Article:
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Thanks to Dr. Joel Chamberlain (University of Washington, Seattle) who answered our questions about the work that she and her lab are doing to better understand FSHD and develop successful therapies.
How did you first become interested in FSHD?
I really think it was my involvement in the small group assembled in about 2005 by Jack Shaw and Stephen Tapscott who then recruited Silvere van der Maarel, other researchers, and later the Colellas. The purpose of the group was to investigate how the genetic changes resulted in FSHD disease. Around 2007 the group asked me to join as a gene therapy expert to potentially develop an AAV-based therapy (editor’s note: AAV is a type of virus that has been tested widely as a way to deliver gene therapy for genetic diseases). At that point we all were thinking that our target for FSHD therapy was DUX4, and I was invited to sit in on a meeting after expressing interest in joining the group. It was quite exciting to participate in these open discussions. Our knowledge developed quickly and we brainstormed to design experiments that would tell us how DUX4’s genetics could cause FSHD, findings that are now helping us to develop therapies.
What does your lab study?
We began by studying and developing AAV shuttle vectors for muscle to destroy the gene product from DUX4, which was intended as a method for gene therapy and FSHD treatment. This work led to an interest in developing a relevant mouse model to study how the disease develops from the production of DUX4 protein and to better inform us of potential therapeutic targets and treatment approaches. This idea is challenging, since making a mouse model of FSHD means adding DUX4 to mouse muscle to cause damage. The tricky part was thinking about how we could express DUX4 in a way that was most reflective of human disease.
We decided to use the endogenous DUX4 promoter (editor’s note: this means Joel’s lab used the sequences that naturally govern DUX4 expression in the human genome) to express DUX4 protein in adult mouse muscle, which allowed us to tune the amount of DUX4 protein we added. We’re putting together a manuscript now that will describe features of our mouse model that are in common with human disease. For instance, we can detect DUX4 expression before we see any overt muscle problems. We’ve picked up cells and proteins of the immune system that look similar to that seen in humans affected by FSHD, including mononuclear immune infiltrating cells. We’ve also done RNA sequencing to identify pathways that are involved in disease that mimic those seen in humans, and we can identify the elusive DUX4 protein in human FSHD tissue for the first time. This information will be detailed in an upcoming publication.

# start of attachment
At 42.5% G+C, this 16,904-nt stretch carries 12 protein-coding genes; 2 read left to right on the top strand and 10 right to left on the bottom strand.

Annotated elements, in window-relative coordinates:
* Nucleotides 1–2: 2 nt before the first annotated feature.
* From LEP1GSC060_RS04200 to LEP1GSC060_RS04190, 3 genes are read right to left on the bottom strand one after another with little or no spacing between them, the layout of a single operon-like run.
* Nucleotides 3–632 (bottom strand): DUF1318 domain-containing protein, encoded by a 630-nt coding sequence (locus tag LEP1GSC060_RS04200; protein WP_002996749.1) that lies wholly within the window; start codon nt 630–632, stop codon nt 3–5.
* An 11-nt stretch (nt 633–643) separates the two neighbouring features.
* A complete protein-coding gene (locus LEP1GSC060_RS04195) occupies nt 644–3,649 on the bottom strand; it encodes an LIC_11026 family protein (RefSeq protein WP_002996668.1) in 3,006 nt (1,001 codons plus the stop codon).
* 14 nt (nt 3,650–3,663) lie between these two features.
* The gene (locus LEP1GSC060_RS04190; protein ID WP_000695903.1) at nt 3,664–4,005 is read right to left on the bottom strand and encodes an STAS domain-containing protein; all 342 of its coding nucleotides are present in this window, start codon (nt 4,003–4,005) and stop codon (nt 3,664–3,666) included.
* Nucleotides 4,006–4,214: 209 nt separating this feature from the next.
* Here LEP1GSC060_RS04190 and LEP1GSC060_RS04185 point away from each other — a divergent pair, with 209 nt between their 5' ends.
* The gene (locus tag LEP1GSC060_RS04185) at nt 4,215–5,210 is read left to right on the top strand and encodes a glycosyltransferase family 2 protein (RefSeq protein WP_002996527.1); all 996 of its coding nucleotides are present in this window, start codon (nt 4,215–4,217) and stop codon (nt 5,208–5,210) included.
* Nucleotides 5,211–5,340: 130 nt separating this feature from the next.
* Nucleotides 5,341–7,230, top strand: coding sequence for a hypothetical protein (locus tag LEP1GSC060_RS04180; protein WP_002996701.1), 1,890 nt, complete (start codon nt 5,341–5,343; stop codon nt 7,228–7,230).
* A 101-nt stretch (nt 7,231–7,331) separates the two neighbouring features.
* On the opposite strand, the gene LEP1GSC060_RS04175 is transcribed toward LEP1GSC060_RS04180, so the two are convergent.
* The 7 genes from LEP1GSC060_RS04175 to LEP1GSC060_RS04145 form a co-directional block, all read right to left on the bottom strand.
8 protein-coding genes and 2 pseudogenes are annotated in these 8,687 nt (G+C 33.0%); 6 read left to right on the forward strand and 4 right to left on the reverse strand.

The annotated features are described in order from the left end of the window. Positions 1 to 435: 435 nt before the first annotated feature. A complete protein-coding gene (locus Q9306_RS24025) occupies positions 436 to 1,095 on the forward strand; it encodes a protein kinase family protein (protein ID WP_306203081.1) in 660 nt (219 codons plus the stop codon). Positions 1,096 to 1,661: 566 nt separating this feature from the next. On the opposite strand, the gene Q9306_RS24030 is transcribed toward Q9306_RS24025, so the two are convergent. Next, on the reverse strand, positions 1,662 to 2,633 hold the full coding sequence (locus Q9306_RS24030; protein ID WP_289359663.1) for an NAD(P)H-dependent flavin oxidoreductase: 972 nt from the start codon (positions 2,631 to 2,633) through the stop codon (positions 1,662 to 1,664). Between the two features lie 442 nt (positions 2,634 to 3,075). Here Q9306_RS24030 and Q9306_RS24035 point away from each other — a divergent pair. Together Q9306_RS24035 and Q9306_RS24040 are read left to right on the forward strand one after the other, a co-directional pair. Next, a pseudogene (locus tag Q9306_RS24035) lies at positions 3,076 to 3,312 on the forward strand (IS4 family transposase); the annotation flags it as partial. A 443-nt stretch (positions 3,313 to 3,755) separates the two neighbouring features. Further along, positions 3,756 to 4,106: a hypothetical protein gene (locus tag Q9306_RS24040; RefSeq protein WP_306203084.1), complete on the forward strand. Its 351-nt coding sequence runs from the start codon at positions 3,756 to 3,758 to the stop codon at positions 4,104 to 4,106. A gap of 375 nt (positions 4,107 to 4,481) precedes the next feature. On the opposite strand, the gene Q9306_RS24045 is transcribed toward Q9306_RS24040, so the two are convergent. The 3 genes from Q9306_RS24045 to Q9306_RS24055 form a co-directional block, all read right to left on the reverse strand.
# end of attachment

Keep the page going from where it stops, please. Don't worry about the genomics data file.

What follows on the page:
Next we want to go more in depth into what DUX4 is doing in the muscle cells – how is it affecting regeneration, immune response, etc?
What sort of work has funding from Friends supported in your lab?
Before any of the major funding agencies would have taken up these projects, Friends was able to provide seed money to help us to obtain preliminary data that we needed to apply for large grants. Our work wouldn’t have been possible without that seed funding.
How does your work contribute to a treatment for FSHD?
Without a clear understanding of the pathophysiology (editor’s note: disease mechanisms), therapies can be developed prematurely, which can have detrimental effects and set back the entire field of FSHD research. We wanted to feel confident that any therapies developed would have the highest probability of working. Without a firm foundation of the disease mechanism it’s almost impossible to move from testing therapies in animals to human patients. I’m co-developing an approach to target and turn down DUX4 expression directly as we gain greater understanding of the disease, so using the mouse model we can determine if our treatment strategies are likely to be safe to bring to the clinic.
What’s the most interesting finding in your research so far?
Our work emphasizes that very little DUX4 needs to be expressed to cause disease and mimic the subtle and progressive features of FSHD, which has always been a question since it was so difficult to detect DUX4 in patient samples. The subtlety of this disease is profound and unusual, and we’ve learned a lot about it from our mouse model. We know that it’s important to model these unusual features of DUX4 in order to better understand FSHD and develop effective therapies.
Dr. Chamberlain is a Research Assistant Professor in Medical Genetics at the University of Washington’s Department of Medicine. She can be reached at email@example.com.
You can read more about the grants her lab has received from Friends of FSH Research on our blog:
Linking genotype to phenotype in human FSHD muscle biopsies and mouse muscle expressing DUX4 protein
Postnatal modeling of FSHD in mice
RNA Interference as an investigative & therapeutic tool for FSHD
Development of an RNAi-based therapy for FSHD